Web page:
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Hope for skills at Bombardier trains

17 January 2018

Crossrail Minister Lord Ahmad with Bombardier apprentices working on Elizabeth line carriages, December 2016. Photo Department for Transport (CC-BY-NC-ND 2.0)

Following new contracts, Bombardier has announced the creation of new apprenticeships at its Derby loco works. The Litchurch Lane site will host ten welding apprenticeships to work on the new Aventra trains. Although few in number these apprenticeships are a positive sign for the future.

Aventra trains are designed, developed and built in Derby as the successor to the highly successful Electrostar series. The Derby works produced over 2,800 carriages of that type, the final one being completed in November 2017. They secured the future of the works, which had been under threat.

Aventra trains are already on order from Crossrail, London Overground, Greater Anglia and South Western Railway. Last December Bombardier secured further contracts worth £105 million from c2c (London to Southend) and £542 million from the new West Midlands Trains franchise. A total of 2,600 carriages are on order, with options for several hundred more.


This series of contracts will keep 2,500 workers employed into the next decade, beyond Britain’s exit from the EU. The continued existence of the Derby works provides an opportunity for train building to be developed further in an independent Britain.

Experience suggests such developments would be unlikely in the EU. Former Labour transport minister and EU supporter Lord Adonis drew up the rail rolling stock procurement rules in 2008 that nearly finished off the Derby works. In 2011, working to the rules drawn up in conjunction with the EU Commission, the contract for the Thameslink train replacement programme of 1,200 carriages was handed to Siemens of Germany.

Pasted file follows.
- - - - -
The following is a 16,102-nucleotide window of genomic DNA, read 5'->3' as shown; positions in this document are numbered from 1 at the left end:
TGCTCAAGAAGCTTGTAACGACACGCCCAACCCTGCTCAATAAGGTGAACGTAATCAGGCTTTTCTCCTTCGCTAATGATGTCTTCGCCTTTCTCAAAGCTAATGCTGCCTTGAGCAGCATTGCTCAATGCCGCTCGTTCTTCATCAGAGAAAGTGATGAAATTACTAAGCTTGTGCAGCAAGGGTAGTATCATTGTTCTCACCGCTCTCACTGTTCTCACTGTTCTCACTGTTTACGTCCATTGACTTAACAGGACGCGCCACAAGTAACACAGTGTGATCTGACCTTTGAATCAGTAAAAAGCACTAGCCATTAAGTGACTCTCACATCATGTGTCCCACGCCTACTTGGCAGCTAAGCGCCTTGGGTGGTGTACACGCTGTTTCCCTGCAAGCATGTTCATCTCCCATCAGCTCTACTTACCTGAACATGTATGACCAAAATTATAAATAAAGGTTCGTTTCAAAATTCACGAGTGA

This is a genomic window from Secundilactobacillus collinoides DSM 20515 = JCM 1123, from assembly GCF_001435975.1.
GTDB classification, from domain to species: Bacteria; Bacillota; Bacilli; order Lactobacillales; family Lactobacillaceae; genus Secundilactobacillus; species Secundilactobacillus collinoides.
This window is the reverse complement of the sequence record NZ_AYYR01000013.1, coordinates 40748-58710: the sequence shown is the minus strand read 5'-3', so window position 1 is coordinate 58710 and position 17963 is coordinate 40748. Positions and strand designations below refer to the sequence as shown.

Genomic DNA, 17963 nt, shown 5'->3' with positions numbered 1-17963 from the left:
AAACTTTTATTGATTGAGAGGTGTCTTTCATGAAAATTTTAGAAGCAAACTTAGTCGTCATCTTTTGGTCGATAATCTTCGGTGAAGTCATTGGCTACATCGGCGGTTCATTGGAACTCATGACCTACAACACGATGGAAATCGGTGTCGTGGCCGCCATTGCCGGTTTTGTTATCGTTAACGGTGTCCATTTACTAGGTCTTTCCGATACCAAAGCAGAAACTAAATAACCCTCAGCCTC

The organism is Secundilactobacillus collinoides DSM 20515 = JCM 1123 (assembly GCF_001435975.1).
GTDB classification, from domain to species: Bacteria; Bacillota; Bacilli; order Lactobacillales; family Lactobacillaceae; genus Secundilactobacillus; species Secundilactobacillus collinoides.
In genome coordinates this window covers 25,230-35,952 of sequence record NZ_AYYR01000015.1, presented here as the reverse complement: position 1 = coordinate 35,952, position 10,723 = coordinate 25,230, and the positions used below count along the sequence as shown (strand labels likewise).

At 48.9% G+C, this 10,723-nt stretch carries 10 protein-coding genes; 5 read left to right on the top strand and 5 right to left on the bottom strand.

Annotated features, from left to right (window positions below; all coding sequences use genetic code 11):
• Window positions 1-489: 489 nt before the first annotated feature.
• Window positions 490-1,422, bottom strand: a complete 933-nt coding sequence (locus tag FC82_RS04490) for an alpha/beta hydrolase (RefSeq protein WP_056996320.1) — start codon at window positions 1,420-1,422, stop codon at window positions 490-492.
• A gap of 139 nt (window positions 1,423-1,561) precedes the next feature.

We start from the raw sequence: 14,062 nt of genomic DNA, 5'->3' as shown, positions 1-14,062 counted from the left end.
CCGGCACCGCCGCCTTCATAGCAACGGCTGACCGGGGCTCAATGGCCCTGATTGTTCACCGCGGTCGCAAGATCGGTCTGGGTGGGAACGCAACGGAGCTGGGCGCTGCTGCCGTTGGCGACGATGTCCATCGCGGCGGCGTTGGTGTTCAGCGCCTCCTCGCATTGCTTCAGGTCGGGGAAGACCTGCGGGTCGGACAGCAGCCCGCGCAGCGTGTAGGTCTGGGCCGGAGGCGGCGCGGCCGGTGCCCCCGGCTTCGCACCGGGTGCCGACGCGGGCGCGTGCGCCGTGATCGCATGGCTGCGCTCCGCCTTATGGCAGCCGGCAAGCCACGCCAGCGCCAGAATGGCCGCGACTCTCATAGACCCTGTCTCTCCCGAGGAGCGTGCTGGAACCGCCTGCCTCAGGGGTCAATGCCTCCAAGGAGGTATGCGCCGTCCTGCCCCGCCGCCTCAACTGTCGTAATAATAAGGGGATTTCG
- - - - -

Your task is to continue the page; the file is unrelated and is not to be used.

'Lord Adonis drew up rules in conjunction with the EU that nearly finished off the Derby works.'

Adonis was by then working for the coalition government under Osborne and Hammond. He disdainfully dismissed the complaints of local action groups, rail unions and Derbyshire MPs that the terms of the procurement process had been deliberately skewed in favour of Siemens. Controversially, the terms of financial support for each bid played a material role in the decision, regardless of the merits of the construction proposals.

Uneasiness existed about the Thameslink contract because of a corruption investigation into Siemens AG at that time. More importantly, although the EU Commission insisted that preference for local deals was illegal, Germany was doing precisely that. This prompted the House of Commons Transport Committee to make a scathing criticism of the Adonis rules in December 2011.


In 2016 and with new rules in place, Derby’s skilled workforce succeeded in winning the Crossrail contract to supply trains for the Elizabeth Line. HS2 rail is in prospect, as are other railway improvements. We need much greater capacity and in turn more apprenticeships if that work is to be done in Britain.

The opportunity to expand British rail engineering outside the stranglehold of the EU is there to be grasped, as Bombardier workers have shown.